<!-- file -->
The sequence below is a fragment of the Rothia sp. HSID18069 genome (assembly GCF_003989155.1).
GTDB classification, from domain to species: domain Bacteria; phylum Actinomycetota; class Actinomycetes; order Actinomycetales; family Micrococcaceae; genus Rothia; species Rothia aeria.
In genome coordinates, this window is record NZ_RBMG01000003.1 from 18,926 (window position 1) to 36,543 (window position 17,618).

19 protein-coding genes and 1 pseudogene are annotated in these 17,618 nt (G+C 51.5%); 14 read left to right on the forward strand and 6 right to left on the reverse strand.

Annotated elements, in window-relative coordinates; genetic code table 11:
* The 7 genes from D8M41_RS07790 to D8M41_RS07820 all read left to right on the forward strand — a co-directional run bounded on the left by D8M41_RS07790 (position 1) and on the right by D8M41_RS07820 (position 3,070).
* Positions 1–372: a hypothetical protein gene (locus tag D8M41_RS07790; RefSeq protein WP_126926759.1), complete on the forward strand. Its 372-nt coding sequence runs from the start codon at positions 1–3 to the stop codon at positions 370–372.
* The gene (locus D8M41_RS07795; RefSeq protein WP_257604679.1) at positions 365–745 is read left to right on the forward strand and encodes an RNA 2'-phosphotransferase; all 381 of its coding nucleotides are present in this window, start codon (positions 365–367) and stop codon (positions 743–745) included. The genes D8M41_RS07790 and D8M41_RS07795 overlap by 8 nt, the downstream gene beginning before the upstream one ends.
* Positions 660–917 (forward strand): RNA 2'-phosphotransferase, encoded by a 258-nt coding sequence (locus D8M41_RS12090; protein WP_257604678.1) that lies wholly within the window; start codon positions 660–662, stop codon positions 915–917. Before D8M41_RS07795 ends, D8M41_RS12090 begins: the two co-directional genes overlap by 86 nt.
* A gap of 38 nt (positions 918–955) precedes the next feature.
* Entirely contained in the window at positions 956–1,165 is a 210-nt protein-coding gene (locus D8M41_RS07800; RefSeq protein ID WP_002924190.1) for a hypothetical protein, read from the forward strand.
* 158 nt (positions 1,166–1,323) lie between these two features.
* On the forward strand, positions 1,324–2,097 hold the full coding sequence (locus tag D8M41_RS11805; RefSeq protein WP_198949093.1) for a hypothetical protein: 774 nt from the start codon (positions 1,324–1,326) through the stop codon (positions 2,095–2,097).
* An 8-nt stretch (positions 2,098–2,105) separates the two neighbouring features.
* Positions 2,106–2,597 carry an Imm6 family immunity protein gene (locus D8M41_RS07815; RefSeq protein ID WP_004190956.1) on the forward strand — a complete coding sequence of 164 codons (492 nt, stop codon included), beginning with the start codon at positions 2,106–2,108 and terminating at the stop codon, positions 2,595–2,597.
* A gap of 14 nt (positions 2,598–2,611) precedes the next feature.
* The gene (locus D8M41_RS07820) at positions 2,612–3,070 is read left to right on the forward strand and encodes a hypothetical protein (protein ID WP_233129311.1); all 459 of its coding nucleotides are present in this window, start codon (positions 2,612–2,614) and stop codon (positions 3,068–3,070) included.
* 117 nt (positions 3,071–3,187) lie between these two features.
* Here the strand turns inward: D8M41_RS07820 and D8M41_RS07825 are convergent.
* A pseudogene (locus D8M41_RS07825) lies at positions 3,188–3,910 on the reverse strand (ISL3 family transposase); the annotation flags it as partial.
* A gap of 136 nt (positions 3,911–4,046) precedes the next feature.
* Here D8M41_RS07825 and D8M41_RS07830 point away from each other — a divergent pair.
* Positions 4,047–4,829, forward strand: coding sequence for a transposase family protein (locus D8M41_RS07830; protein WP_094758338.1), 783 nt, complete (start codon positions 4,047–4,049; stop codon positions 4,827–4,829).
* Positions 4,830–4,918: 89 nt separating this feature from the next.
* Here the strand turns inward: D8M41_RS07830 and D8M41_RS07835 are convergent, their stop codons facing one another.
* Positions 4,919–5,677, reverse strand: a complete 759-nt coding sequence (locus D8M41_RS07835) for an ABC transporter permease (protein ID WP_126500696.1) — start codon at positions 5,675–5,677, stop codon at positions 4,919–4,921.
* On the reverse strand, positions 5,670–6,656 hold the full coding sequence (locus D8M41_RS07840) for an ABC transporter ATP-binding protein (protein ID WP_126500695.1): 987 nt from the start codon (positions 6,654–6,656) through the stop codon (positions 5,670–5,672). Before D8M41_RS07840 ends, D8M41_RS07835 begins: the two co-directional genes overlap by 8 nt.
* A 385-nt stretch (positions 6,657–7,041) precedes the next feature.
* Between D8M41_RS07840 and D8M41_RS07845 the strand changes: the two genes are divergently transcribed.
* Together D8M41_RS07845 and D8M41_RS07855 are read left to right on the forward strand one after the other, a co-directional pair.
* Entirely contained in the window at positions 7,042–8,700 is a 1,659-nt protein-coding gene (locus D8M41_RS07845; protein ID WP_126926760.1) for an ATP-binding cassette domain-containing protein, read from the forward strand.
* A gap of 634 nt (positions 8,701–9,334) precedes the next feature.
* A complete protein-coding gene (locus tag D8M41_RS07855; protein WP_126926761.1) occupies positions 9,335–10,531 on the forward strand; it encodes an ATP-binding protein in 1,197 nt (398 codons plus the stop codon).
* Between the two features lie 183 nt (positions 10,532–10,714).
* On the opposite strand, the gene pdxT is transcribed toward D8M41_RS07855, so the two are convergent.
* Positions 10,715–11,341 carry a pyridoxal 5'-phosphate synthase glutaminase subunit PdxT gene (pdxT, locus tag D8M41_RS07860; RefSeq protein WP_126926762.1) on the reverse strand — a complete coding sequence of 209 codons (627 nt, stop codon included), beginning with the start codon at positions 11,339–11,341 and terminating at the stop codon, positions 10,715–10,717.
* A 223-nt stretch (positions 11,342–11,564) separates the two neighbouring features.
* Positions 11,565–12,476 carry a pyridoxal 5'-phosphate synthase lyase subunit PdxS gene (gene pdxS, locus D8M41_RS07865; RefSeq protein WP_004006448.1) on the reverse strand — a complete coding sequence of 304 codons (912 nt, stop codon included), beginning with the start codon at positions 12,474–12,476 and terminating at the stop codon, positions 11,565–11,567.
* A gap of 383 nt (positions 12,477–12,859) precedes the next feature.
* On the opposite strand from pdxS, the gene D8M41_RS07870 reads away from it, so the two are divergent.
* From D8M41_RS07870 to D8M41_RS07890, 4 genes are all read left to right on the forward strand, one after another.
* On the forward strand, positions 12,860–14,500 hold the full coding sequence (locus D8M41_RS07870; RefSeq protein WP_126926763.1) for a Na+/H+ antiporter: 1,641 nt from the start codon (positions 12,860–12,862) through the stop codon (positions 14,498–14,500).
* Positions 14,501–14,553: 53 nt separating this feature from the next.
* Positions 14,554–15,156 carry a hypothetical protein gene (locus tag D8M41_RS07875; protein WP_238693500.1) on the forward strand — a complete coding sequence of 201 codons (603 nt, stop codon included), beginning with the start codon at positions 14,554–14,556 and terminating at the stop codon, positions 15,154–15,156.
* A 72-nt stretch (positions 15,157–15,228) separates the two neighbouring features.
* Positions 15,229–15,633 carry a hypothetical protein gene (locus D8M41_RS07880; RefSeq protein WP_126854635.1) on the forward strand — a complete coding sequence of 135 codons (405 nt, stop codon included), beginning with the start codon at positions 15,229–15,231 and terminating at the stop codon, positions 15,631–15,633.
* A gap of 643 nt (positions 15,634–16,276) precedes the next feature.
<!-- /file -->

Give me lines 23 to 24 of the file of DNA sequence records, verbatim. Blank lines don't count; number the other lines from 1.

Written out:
* Positions 4,047–4,829, forward strand: coding sequence for a transposase family protein (locus D8M41_RS07830; protein WP_094758338.1), 783 nt, complete (start codon positions 4,047–4,049; stop codon positions 4,827–4,829).
* Positions 4,830–4,918: 89 nt separating this feature from the next.